Chapter Forty-Five

Sherdley Park, St Helens

February 12

The grass is white and stiff with hoar frost; it has been the coldest night of the year so far with temperatures down to minus 10 outside the cities and in open spaces like Sherdley Park, in Sutton, on the outskirts of St Helens and a popular open space. It is 8:00am and a clear sky is reluctantly becoming light as the first dog walker of the day ventures for an early morning walk.

   Patrick Hennessy, and his dog Springer Spaniel Charlie, have been going for their early morning walk for the past five years, no matter what the weather. The live off Marshalls Cross Road, to the East of the park and near the lake. Every morning, Charlie waits by the front door, his lead in his mouth, eyeing Patrick excitedly as he dons his heavy winter coat. Patrick has just finished his morning mug of tea; breakfast for both of them must wait until after their walk.

   They set out briskly entering the park through some woods in the direction of the lake. The ground is frozen solid and Patrick notices icicles on a few lower branches where rainwater from a few days ago had dripped down and frozen. Leaves crunched underfoot as Patrick let Charlie off his lead and watched, smiling, as he joyfully raced around seeking new and exciting smells.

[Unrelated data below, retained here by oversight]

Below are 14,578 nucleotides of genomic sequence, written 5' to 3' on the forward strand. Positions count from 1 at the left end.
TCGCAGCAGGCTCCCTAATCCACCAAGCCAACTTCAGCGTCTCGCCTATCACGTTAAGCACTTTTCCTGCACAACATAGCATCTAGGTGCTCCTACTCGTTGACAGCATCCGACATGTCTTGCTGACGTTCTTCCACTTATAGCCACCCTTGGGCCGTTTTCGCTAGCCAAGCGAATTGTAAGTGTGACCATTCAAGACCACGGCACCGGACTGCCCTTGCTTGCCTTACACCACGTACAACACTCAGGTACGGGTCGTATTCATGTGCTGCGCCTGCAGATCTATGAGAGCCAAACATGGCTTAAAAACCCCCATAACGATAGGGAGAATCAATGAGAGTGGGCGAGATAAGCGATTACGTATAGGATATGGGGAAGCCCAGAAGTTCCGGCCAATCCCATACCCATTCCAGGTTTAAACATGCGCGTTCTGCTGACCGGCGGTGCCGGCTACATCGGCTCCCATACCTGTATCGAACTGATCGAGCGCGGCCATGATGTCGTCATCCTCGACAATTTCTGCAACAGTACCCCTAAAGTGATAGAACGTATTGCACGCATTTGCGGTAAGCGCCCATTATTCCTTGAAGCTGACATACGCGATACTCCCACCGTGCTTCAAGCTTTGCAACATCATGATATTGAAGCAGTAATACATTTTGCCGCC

The route Patrick takes hardly changes from day-to-day. He heads for a path known as The Score, to the North and then follows it round south, parallel to Marshalls Cross Road until he reaches another path which leads into woods in the direction of the lake. He heads off the path to the lake through trees and undergrowth until they reach its edge.

   Charlie has vanished. Patrick can hear him barking frantically towards the northern end of the lake. He sighs. He has probably found a dead vole or a mouse. He debates whether to go and find him. He shouts out a couple of time, staring in the direction of the lake but there is no sign of Charlie. He walks briskly over to the lake which is partly hidden by trees and undergrowth. Charlie’s barking is louder now and nearer, so he heads in the direction it is coming from.

   The barking is coming from a copse at the side of the lake which is in its shadow. He can finally spot Charlie who is looking at something in the bushes. When Patrick calls him, he rushes over, his tail wagging excitedly and then runs back to the bushes when Patrick produces his lead. Patrick decides to look at what is so interesting. Can a dead mouse really be so fascinating?

   He reaches the bushes and there is something on the ground partly obscured by Charlie. Patrick steps closer and notices a pair of shoes in the grass. He grabs Charlie’s collar and pulls him back. It is only then that he realises that the shoes have legs. He steps back in horror finally realising that he is staring at a man’s body. He parts more bushes to reveal a face. He puts his hand to his mouth as he sees a staring eye. Its neighbour is missing and where there should be an eye is just a socket.